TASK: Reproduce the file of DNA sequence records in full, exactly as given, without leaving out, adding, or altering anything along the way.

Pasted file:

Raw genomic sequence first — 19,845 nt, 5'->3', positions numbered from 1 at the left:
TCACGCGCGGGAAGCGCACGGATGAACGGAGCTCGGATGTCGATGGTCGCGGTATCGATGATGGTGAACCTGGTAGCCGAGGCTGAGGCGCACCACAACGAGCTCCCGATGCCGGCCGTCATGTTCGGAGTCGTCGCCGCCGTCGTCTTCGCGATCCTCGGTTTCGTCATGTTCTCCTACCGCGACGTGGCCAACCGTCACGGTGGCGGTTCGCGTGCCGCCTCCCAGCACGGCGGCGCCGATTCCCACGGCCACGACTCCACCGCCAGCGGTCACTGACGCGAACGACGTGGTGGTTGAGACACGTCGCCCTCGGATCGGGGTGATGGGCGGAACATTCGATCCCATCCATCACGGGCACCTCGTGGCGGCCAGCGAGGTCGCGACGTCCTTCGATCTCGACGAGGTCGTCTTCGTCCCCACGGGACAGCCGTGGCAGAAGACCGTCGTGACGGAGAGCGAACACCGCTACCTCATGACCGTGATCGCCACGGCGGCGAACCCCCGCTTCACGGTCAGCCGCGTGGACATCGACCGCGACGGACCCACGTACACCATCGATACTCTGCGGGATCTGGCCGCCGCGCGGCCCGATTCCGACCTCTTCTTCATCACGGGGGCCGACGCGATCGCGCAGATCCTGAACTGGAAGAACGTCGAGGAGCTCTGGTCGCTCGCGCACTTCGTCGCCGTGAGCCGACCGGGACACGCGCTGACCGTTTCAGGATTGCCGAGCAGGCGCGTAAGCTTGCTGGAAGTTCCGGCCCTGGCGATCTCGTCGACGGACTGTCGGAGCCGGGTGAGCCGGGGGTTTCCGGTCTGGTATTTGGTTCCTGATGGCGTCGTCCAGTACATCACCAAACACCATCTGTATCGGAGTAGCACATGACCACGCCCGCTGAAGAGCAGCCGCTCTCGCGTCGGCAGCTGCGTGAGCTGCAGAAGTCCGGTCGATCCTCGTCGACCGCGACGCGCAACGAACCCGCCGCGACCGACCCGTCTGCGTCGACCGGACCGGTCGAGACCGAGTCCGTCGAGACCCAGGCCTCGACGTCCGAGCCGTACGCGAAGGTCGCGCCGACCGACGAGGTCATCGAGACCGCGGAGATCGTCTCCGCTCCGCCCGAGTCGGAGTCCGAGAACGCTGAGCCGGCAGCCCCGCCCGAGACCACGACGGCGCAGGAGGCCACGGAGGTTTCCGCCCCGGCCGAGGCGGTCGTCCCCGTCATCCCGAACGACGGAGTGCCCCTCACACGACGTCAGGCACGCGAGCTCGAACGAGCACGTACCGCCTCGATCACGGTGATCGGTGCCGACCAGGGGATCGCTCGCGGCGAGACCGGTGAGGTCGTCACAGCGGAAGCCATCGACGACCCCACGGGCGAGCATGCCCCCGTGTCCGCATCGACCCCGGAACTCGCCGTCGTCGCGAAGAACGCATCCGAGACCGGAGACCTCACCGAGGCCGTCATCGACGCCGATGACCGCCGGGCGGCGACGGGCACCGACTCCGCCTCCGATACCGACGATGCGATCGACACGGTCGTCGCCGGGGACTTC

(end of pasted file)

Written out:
Raw genomic sequence first — 19,845 nt, 5'->3', positions numbered from 1 at the left:
TCACGCGCGGGAAGCGCACGGATGAACGGAGCTCGGATGTCGATGGTCGCGGTATCGATGATGGTGAACCTGGTAGCCGAGGCTGAGGCGCACCACAACGAGCTCCCGATGCCGGCCGTCATGTTCGGAGTCGTCGCCGCCGTCGTCTTCGCGATCCTCGGTTTCGTCATGTTCTCCTACCGCGACGTGGCCAACCGTCACGGTGGCGGTTCGCGTGCCGCCTCCCAGCACGGCGGCGCCGATTCCCACGGCCACGACTCCACCGCCAGCGGTCACTGACGCGAACGACGTGGTGGTTGAGACACGTCGCCCTCGGATCGGGGTGATGGGCGGAACATTCGATCCCATCCATCACGGGCACCTCGTGGCGGCCAGCGAGGTCGCGACGTCCTTCGATCTCGACGAGGTCGTCTTCGTCCCCACGGGACAGCCGTGGCAGAAGACCGTCGTGACGGAGAGCGAACACCGCTACCTCATGACCGTGATCGCCACGGCGGCGAACCCCCGCTTCACGGTCAGCCGCGTGGACATCGACCGCGACGGACCCACGTACACCATCGATACTCTGCGGGATCTGGCCGCCGCGCGGCCCGATTCCGACCTCTTCTTCATCACGGGGGCCGACGCGATCGCGCAGATCCTGAACTGGAAGAACGTCGAGGAGCTCTGGTCGCTCGCGCACTTCGTCGCCGTGAGCCGACCGGGACACGCGCTGACCGTTTCAGGATTGCCGAGCAGGCGCGTAAGCTTGCTGGAAGTTCCGGCCCTGGCGATCTCGTCGACGGACTGTCGGAGCCGGGTGAGCCGGGGGTTTCCGGTCTGGTATTTGGTTCCTGATGGCGTCGTCCAGTACATCACCAAACACCATCTGTATCGGAGTAGCACATGACCACGCCCGCTGAAGAGCAGCCGCTCTCGCGTCGGCAGCTGCGTGAGCTGCAGAAGTCCGGTCGATCCTCGTCGACCGCGACGCGCAACGAACCCGCCGCGACCGACCCGTCTGCGTCGACCGGACCGGTCGAGACCGAGTCCGTCGAGACCCAGGCCTCGACGTCCGAGCCGTACGCGAAGGTCGCGCCGACCGACGAGGTCATCGAGACCGCGGAGATCGTCTCCGCTCCGCCCGAGTCGGAGTCCGAGAACGCTGAGCCGGCAGCCCCGCCCGAGACCACGACGGCGCAGGAGGCCACGGAGGTTTCCGCCCCGGCCGAGGCGGTCGTCCCCGTCATCCCGAACGACGGAGTGCCCCTCACACGACGTCAGGCACGCGAGCTCGAACGAGCACGTACCGCCTCGATCACGGTGATCGGTGCCGACCAGGGGATCGCTCGCGGCGAGACCGGTGAGGTCGTCACAGCGGAAGCCATCGACGACCCCACGGGCGAGCATGCCCCCGTGTCCGCATCGACCCCGGAACTCGCCGTCGTCGCGAAGAACGCATCCGAGACCGGAGACCTCACCGAGGCCGTCATCGACGCCGATGACCGCCGGGCGGCGACGGGCACCGACTCCGCCTCCGATACCGACGATGCGATCGACACGGTCGTCGCCGGGGACTTC